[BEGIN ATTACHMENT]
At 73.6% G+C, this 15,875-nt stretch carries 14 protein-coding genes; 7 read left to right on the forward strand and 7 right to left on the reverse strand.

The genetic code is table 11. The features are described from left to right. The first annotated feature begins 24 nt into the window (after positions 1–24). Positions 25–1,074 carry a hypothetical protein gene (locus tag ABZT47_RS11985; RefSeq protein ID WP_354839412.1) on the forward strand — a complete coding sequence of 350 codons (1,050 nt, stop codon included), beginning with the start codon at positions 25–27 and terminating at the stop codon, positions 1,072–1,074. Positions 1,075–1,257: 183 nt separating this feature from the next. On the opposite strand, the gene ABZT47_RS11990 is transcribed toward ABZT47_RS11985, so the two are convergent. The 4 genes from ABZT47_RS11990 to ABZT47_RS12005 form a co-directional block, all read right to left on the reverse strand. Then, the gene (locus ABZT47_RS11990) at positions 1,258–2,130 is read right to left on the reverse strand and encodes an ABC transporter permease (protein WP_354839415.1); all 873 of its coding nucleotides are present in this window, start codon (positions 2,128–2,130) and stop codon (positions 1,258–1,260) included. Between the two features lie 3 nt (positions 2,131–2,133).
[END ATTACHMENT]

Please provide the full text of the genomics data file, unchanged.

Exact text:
At 73.6% G+C, this 15,875-nt stretch carries 14 protein-coding genes; 7 read left to right on the forward strand and 7 right to left on the reverse strand.

The genetic code is table 11. The features are described from left to right. The first annotated feature begins 24 nt into the window (after positions 1–24). Positions 25–1,074 carry a hypothetical protein gene (locus tag ABZT47_RS11985; RefSeq protein ID WP_354839412.1) on the forward strand — a complete coding sequence of 350 codons (1,050 nt, stop codon included), beginning with the start codon at positions 25–27 and terminating at the stop codon, positions 1,072–1,074. Positions 1,075–1,257: 183 nt separating this feature from the next. On the opposite strand, the gene ABZT47_RS11990 is transcribed toward ABZT47_RS11985, so the two are convergent. The 4 genes from ABZT47_RS11990 to ABZT47_RS12005 form a co-directional block, all read right to left on the reverse strand. Then, the gene (locus ABZT47_RS11990) at positions 1,258–2,130 is read right to left on the reverse strand and encodes an ABC transporter permease (protein WP_354839415.1); all 873 of its coding nucleotides are present in this window, start codon (positions 2,128–2,130) and stop codon (positions 1,258–1,260) included. Between the two features lie 3 nt (positions 2,131–2,133).